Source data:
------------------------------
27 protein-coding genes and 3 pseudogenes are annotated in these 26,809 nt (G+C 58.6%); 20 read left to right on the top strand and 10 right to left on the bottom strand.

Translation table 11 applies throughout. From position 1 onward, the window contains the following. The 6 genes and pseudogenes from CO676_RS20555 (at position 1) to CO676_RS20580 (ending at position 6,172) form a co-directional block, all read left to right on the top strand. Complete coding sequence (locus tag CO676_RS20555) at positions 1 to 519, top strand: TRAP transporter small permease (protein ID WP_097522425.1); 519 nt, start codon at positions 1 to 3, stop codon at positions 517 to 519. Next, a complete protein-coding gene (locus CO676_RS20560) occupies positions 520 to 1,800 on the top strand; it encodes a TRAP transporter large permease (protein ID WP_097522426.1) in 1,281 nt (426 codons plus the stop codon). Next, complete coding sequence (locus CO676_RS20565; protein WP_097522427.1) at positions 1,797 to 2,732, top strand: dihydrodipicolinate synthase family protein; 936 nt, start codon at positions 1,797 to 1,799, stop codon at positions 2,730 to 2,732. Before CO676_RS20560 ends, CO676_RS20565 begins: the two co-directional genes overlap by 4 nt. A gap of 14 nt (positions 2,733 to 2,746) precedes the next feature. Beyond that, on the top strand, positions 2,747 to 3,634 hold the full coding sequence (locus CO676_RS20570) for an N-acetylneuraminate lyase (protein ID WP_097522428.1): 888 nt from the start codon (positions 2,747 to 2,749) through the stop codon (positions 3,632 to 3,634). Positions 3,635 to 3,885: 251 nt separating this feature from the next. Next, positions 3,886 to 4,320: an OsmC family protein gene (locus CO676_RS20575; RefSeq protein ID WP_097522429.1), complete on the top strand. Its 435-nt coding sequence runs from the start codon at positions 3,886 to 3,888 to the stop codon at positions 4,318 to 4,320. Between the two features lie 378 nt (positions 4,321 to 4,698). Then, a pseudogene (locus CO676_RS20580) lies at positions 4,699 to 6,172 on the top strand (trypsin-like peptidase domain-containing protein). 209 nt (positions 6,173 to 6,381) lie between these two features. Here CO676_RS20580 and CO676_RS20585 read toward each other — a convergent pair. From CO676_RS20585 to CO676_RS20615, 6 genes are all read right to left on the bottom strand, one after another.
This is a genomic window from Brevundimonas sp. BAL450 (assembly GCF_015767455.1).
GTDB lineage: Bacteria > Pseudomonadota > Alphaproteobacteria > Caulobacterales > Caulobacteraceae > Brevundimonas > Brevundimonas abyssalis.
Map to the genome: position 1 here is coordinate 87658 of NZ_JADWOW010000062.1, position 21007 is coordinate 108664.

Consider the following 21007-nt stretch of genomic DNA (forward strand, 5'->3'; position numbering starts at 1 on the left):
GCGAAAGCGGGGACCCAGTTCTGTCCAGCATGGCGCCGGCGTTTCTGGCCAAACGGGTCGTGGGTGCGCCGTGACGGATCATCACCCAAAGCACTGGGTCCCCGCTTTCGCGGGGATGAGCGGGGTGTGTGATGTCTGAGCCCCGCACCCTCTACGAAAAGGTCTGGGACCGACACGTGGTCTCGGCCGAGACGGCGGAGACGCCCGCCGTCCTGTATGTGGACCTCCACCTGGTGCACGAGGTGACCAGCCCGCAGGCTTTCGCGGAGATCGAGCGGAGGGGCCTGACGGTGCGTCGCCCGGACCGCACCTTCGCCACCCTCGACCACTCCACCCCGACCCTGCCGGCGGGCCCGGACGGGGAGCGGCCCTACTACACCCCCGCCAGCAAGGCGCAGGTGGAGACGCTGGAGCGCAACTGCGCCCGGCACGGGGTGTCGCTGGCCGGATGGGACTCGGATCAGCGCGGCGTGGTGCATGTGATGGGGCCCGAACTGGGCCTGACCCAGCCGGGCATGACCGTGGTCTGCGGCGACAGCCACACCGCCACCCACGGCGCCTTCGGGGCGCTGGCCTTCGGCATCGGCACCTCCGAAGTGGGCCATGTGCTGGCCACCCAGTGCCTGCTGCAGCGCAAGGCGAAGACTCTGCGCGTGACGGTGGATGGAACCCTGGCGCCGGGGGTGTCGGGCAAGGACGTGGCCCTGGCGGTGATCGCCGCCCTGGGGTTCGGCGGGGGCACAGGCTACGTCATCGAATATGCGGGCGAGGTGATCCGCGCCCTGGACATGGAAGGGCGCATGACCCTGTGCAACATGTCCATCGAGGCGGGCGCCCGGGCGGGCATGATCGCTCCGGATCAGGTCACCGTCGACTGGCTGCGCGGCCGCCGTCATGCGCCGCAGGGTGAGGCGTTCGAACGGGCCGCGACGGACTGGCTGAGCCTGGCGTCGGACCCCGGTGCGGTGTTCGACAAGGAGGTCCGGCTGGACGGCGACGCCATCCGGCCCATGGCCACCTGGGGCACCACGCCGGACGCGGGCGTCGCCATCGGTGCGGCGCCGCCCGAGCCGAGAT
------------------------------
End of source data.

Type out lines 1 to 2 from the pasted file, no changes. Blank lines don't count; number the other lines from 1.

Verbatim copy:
27 protein-coding genes and 3 pseudogenes are annotated in these 26,809 nt (G+C 58.6%); 20 read left to right on the top strand and 10 right to left on the bottom strand.

Translation table 11 applies throughout. From position 1 onward, the window contains the following. The 6 genes and pseudogenes from CO676_RS20555 (at position 1) to CO676_RS20580 (ending at position 6,172) form a co-directional block, all read left to right on the top strand. Complete coding sequence (locus tag CO676_RS20555) at positions 1 to 519, top strand: TRAP transporter small permease (protein ID WP_097522425.1); 519 nt, start codon at positions 1 to 3, stop codon at positions 517 to 519. Next, a complete protein-coding gene (locus CO676_RS20560) occupies positions 520 to 1,800 on the top strand; it encodes a TRAP transporter large permease (protein ID WP_097522426.1) in 1,281 nt (426 codons plus the stop codon). Next, complete coding sequence (locus CO676_RS20565; protein WP_097522427.1) at positions 1,797 to 2,732, top strand: dihydrodipicolinate synthase family protein; 936 nt, start codon at positions 1,797 to 1,799, stop codon at positions 2,730 to 2,732. Before CO676_RS20560 ends, CO676_RS20565 begins: the two co-directional genes overlap by 4 nt. A gap of 14 nt (positions 2,733 to 2,746) precedes the next feature. Beyond that, on the top strand, positions 2,747 to 3,634 hold the full coding sequence (locus CO676_RS20570) for an N-acetylneuraminate lyase (protein ID WP_097522428.1): 888 nt from the start codon (positions 2,747 to 2,749) through the stop codon (positions 3,632 to 3,634). Positions 3,635 to 3,885: 251 nt separating this feature from the next. Next, positions 3,886 to 4,320: an OsmC family protein gene (locus CO676_RS20575; RefSeq protein ID WP_097522429.1), complete on the top strand. Its 435-nt coding sequence runs from the start codon at positions 3,886 to 3,888 to the stop codon at positions 4,318 to 4,320. Between the two features lie 378 nt (positions 4,321 to 4,698). Then, a pseudogene (locus CO676_RS20580) lies at positions 4,699 to 6,172 on the top strand (trypsin-like peptidase domain-containing protein). 209 nt (positions 6,173 to 6,381) lie between these two features. Here CO676_RS20580 and CO676_RS20585 read toward each other — a convergent pair. From CO676_RS20585 to CO676_RS20615, 6 genes are all read right to left on the bottom strand, one after another.